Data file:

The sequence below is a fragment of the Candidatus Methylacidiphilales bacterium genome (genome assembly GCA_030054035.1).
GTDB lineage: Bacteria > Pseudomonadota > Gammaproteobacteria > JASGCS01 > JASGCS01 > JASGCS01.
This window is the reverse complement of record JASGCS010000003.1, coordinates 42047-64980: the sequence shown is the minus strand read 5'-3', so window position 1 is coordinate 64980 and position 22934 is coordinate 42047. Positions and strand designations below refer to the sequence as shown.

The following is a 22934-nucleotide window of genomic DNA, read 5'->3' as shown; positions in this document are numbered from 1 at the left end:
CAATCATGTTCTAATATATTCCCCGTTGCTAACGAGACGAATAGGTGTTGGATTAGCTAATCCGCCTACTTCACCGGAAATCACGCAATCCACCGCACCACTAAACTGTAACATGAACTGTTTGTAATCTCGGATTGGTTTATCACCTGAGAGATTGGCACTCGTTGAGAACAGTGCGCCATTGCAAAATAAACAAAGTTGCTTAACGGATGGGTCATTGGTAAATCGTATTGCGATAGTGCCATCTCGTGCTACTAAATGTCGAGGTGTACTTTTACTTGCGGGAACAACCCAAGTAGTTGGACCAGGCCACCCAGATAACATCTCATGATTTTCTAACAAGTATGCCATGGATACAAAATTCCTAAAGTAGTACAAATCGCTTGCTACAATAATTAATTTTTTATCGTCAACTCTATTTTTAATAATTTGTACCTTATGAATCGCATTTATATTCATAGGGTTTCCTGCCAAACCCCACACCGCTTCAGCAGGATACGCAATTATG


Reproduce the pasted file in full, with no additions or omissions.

The sequence below is a fragment of the Candidatus Methylacidiphilales bacterium genome (genome assembly GCA_030054035.1).
GTDB lineage: Bacteria > Pseudomonadota > Gammaproteobacteria > JASGCS01 > JASGCS01 > JASGCS01.
This window is the reverse complement of record JASGCS010000003.1, coordinates 42047-64980: the sequence shown is the minus strand read 5'-3', so window position 1 is coordinate 64980 and position 22934 is coordinate 42047. Positions and strand designations below refer to the sequence as shown.

The following is a 22934-nucleotide window of genomic DNA, read 5'->3' as shown; positions in this document are numbered from 1 at the left end:
CAATCATGTTCTAATATATTCCCCGTTGCTAACGAGACGAATAGGTGTTGGATTAGCTAATCCGCCTACTTCACCGGAAATCACGCAATCCACCGCACCACTAAACTGTAACATGAACTGTTTGTAATCTCGGATTGGTTTATCACCTGAGAGATTGGCACTCGTTGAGAACAGTGCGCCATTGCAAAATAAACAAAGTTGCTTAACGGATGGGTCATTGGTAAATCGTATTGCGATAGTGCCATCTCGTGCTACTAAATGTCGAGGTGTACTTTTACTTGCGGGAACAACCCAAGTAGTTGGACCAGGCCACCCAGATAACATCTCATGATTTTCTAACAAGTATGCCATGGATACAAAATTCCTAAAGTAGTACAAATCGCTTGCTACAATAATTAATTTTTTATCGTCAACTCTATTTTTAATAATTTGTACCTTATGAATCGCATTTATATTCATAGGGTTTCCTGCCAAACCCCACACCGCTTCAGCAGGATACGCAATTATG